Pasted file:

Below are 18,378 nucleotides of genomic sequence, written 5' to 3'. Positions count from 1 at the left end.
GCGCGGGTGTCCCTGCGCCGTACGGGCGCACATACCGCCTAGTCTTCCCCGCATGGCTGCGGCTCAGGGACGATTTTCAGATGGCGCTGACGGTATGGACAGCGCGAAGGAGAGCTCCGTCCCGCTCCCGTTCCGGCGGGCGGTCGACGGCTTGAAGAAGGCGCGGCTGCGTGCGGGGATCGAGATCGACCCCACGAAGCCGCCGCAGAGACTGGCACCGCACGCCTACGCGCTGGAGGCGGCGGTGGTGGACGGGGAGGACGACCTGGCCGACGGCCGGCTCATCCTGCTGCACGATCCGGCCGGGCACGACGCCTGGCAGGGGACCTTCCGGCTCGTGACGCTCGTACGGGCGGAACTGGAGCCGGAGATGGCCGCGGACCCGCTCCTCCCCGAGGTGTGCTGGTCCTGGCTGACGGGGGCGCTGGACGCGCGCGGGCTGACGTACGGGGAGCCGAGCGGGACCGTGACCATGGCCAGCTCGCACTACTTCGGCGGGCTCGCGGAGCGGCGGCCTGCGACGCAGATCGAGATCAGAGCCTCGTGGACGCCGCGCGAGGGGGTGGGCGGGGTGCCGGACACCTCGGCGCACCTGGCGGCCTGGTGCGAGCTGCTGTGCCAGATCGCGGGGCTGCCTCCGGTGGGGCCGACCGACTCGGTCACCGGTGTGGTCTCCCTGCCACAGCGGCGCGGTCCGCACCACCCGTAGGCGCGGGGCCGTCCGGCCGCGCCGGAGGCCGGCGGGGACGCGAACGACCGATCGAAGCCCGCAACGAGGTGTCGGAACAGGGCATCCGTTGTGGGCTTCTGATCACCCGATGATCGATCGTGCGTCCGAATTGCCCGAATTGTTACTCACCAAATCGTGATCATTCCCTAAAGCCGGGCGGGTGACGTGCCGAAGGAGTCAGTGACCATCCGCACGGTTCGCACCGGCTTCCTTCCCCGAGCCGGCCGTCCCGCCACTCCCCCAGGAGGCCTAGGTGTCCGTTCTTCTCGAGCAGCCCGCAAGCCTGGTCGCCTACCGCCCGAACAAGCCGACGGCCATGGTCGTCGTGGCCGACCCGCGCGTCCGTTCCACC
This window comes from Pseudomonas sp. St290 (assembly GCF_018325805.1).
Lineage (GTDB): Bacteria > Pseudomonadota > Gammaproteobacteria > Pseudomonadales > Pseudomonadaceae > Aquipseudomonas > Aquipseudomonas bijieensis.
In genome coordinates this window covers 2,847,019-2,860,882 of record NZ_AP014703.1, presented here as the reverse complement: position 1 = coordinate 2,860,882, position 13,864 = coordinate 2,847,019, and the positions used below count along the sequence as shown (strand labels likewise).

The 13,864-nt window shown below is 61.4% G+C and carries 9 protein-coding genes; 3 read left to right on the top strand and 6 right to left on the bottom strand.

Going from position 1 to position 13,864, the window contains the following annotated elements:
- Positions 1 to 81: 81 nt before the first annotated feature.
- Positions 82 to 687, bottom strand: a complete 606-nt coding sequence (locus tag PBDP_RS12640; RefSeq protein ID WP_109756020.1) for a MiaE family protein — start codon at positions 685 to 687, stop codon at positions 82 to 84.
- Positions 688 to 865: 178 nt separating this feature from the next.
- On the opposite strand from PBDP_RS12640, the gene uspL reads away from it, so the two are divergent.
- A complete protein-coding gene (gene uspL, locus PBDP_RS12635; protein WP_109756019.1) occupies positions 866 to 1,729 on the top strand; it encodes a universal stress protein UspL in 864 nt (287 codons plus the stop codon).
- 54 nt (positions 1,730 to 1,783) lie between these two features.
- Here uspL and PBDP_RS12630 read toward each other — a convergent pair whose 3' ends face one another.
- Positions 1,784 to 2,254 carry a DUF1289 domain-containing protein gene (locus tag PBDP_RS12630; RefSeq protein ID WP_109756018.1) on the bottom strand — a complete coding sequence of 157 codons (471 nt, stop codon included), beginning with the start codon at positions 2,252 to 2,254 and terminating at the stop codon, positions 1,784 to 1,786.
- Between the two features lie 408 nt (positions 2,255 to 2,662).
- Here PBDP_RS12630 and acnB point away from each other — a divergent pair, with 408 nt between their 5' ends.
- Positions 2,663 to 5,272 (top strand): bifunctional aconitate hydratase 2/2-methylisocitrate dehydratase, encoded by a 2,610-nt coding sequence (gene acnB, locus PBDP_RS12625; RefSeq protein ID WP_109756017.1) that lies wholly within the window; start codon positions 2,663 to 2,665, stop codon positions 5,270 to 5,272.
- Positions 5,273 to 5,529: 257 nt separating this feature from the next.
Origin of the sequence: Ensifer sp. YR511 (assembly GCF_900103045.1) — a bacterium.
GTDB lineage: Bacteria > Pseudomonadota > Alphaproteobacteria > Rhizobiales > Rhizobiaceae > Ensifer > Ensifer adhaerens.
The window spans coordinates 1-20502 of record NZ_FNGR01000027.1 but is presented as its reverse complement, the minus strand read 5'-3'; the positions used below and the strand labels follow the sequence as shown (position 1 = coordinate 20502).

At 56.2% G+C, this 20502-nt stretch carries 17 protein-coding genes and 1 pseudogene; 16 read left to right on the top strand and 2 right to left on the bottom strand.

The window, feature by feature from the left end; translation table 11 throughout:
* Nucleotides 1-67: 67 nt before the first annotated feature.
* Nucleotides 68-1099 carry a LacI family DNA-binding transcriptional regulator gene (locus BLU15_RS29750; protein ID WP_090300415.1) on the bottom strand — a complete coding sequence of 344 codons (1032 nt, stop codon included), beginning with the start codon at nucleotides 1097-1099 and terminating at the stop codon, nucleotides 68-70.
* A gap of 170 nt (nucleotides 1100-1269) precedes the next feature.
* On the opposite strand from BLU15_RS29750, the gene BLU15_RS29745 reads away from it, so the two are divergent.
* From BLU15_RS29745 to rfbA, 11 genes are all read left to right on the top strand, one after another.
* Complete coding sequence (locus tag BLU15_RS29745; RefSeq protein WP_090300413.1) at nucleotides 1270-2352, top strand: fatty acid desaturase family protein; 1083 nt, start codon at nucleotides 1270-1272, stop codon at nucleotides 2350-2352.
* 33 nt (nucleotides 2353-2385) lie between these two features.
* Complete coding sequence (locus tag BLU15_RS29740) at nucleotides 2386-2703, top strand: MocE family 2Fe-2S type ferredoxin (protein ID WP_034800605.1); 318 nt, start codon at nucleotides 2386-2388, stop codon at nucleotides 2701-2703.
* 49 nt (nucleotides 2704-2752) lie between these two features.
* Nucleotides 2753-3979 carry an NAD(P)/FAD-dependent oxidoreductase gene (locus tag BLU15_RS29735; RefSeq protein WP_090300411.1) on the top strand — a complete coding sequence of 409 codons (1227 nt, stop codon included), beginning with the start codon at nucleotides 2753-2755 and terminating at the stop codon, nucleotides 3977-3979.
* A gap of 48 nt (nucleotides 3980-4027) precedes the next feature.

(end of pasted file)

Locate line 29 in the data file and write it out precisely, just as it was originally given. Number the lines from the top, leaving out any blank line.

* From BLU15_RS29745 to rfbA, 11 genes are all read left to right on the top strand, one after another.